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Syracuse residents want more protections during I-81 construction, NYCLU says

 Cars drive underneath the I-81 viaduct in downtown Syracuse.
Daniel Lobo
Wikimedia Commons
Cars drive underneath the I-81 viaduct in downtown Syracuse.

Advocates are calling on the state to better protect Syracuse residents living near Interstate 81 from the impacts of the upcoming construction project. The New York Civil Liberties Union outlined concerns and proposed resolutions in a letter to the New York State Department of Transportation and Gov. Kathy Hochul.

Lanessa Owens-Chaplin, director of NYCLU’s environmental justice project, said she wants to see the state include relocation assistance in the final I-81 project plan, called a record of decision.

"If there are residents or vulnerable community members that can't withstand living 3 feet from a major construction site for several years, then they should have that option and have some resources provided that will allow them to relocate," she said.

The NYCLU is also proposing the DOT conduct a community needs health assessment to better identify populations who may have pre-existing conditions, especially children and the elderly.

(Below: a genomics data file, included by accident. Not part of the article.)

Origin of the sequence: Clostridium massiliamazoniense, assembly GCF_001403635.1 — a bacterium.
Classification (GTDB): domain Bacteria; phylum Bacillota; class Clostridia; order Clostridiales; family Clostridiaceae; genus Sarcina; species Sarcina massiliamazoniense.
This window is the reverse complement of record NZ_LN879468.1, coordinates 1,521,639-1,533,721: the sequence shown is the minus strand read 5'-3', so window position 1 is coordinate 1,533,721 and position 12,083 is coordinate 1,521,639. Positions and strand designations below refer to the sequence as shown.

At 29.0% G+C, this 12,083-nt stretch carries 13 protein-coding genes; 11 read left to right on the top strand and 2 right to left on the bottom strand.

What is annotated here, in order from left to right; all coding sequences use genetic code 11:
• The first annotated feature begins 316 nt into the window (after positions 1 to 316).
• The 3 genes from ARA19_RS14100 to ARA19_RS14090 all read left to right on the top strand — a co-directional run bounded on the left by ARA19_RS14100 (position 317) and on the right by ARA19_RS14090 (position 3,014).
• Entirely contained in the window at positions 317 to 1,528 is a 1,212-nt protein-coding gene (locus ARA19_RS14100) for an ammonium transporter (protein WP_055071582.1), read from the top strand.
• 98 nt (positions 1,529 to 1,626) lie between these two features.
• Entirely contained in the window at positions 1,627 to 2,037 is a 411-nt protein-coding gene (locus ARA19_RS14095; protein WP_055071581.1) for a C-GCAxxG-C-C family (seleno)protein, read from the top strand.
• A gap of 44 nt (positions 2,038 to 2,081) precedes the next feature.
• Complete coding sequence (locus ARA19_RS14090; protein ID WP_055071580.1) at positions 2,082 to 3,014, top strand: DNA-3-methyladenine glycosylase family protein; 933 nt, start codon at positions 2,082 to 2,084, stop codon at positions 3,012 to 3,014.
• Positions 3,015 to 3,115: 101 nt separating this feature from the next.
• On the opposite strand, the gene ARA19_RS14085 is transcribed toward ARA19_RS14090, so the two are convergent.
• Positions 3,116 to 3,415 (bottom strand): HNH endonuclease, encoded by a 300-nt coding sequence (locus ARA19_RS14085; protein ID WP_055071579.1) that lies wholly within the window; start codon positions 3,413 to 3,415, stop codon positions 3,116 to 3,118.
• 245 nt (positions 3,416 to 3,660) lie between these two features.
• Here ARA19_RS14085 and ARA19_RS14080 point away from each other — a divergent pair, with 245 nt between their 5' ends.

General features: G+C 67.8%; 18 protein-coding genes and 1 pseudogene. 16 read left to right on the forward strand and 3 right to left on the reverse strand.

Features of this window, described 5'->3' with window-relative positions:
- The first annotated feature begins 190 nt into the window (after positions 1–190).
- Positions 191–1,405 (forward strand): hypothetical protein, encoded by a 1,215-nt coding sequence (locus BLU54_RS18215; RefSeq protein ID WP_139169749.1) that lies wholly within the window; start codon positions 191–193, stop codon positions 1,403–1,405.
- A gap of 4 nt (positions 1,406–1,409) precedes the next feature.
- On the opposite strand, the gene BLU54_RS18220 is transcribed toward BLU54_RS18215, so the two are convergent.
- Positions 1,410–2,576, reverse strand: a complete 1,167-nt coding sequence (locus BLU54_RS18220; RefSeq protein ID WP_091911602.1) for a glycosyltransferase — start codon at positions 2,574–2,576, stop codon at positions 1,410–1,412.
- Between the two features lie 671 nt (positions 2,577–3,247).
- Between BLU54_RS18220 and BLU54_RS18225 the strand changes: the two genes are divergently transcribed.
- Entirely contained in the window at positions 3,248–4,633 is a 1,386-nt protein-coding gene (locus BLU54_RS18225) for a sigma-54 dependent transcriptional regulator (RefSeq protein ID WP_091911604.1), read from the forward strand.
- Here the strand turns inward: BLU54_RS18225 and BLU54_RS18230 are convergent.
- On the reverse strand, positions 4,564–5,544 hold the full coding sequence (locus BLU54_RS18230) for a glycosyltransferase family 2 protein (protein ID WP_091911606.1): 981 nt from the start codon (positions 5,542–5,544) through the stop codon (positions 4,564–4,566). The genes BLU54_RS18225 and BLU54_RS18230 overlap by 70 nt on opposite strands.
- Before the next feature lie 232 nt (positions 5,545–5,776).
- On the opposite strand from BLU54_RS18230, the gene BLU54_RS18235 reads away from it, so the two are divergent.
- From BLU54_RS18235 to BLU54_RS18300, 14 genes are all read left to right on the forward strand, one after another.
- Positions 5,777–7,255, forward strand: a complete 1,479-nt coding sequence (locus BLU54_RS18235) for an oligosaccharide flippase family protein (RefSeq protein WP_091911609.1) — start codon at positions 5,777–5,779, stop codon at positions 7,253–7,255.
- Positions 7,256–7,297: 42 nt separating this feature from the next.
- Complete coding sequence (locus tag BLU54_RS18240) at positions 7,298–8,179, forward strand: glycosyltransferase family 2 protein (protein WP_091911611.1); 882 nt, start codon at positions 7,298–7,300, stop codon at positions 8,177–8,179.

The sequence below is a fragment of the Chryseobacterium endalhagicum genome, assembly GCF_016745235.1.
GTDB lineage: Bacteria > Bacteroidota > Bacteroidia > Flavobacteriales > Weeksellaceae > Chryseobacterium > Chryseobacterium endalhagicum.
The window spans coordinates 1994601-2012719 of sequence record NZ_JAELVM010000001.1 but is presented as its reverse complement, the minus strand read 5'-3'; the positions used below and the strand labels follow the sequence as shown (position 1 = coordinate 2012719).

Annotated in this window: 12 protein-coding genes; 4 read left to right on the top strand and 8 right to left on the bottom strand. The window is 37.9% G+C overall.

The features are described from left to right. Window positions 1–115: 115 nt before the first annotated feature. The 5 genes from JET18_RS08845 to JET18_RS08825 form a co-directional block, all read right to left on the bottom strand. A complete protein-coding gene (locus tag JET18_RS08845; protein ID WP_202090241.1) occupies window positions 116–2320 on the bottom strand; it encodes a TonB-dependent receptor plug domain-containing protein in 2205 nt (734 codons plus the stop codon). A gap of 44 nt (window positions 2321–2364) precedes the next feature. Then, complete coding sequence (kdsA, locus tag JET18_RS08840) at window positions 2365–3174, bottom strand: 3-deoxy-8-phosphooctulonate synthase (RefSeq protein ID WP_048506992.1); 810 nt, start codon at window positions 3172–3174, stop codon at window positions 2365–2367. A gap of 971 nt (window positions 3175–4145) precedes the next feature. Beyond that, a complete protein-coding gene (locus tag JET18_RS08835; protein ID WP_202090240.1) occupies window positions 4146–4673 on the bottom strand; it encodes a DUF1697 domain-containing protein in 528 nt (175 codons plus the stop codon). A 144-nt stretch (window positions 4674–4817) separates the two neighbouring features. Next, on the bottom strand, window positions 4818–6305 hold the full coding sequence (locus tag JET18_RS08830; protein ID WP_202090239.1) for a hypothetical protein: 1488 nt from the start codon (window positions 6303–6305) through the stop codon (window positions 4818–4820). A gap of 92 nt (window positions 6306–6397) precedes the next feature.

Chaplin said the transportation agency should also has establish a lead testing and mitigation program for lead paint dust that could occur when the viaduct is demolished — one in six African American children in the area has experienced lead poisoning, one of the highest rates in the nation.

"We want to go in with a very proactive plan of how are we going to address the potential of harm to a community that's already experiencing harm," she said.

The NYCLU collected hundreds of resident signatures this weekend to show the public's support for lead abatement efforts, relocation benefits, the needs assessment and additional health protections. The organization plans to submit the petition to the state agency.

Chaplin said she is optimistic transportation officials will respond because they've previously adjusted plans in response to community concerns. In April, The DOT announced it relocated a planned roundaboutafter people complained it was too close to a local elementary school.

"They're also creating an air monitoring program where they're going to be monitored on a daily basis to make sure that the air stays healthy for the community they moved the highway east away from STEAM at Dr. King which is also a huge win," Chaplin said, referencing the nearby elementary school.

Another big neighborhood gain is the creation of a community land working group, which Chaplin said gives residents the opportunity to think of ways to rebuild their neighborhoods.

Scott Willis covers politics, local government, transportation, and arts and culture for WAER. He came to Syracuse from Detroit in 2001, where he began his career in radio as an intern and freelance reporter. Scott is honored and privileged to bring the day’s news and in-depth feature reporting to WAER’s dedicated and generous listeners. You can find him on twitter @swillisWAER and email him at